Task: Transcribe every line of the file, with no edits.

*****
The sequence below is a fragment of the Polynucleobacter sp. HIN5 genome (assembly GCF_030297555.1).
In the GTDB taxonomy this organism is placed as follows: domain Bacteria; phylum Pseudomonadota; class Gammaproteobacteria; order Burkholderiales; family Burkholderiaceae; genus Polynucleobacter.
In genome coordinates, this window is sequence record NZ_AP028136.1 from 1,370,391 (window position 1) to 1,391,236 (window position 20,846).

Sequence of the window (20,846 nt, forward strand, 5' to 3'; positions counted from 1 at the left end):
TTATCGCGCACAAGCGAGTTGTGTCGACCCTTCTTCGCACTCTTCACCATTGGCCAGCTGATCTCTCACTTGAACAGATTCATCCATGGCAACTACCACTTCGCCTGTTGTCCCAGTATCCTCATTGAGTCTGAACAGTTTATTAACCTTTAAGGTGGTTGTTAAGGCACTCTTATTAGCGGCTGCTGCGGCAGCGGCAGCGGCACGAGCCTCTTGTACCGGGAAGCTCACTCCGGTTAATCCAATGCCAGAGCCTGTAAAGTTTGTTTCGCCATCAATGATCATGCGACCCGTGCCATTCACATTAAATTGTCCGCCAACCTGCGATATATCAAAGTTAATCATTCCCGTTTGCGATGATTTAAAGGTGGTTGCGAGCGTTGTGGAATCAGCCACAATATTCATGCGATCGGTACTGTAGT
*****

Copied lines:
The sequence below is a fragment of the Polynucleobacter sp. HIN5 genome (assembly GCF_030297555.1).
In the GTDB taxonomy this organism is placed as follows: domain Bacteria; phylum Pseudomonadota; class Gammaproteobacteria; order Burkholderiales; family Burkholderiaceae; genus Polynucleobacter.
In genome coordinates, this window is sequence record NZ_AP028136.1 from 1,370,391 (window position 1) to 1,391,236 (window position 20,846).

Sequence of the window (20,846 nt, forward strand, 5' to 3'; positions counted from 1 at the left end):
TTATCGCGCACAAGCGAGTTGTGTCGACCCTTCTTCGCACTCTTCACCATTGGCCAGCTGATCTCTCACTTGAACAGATTCATCCATGGCAACTACCACTTCGCCTGTTGTCCCAGTATCCTCATTGAGTCTGAACAGTTTATTAACCTTTAAGGTGGTTGTTAAGGCACTCTTATTAGCGGCTGCTGCGGCAGCGGCAGCGGCACGAGCCTCTTGTACCGGGAAGCTCACTCCGGTTAATCCAATGCCAGAGCCTGTAAAGTTTGTTTCGCCATCAATGATCATGCGACCCGTGCCATTCACATTAAATTGTCCGCCAACCTGCGATATATCAAAGTTAATCATTCCCGTTTGCGATGATTTAAAGGTGGTTGCGAGCGTTGTGGAATCAGCCACAATATTCATGCGATCGGTACTGTAGT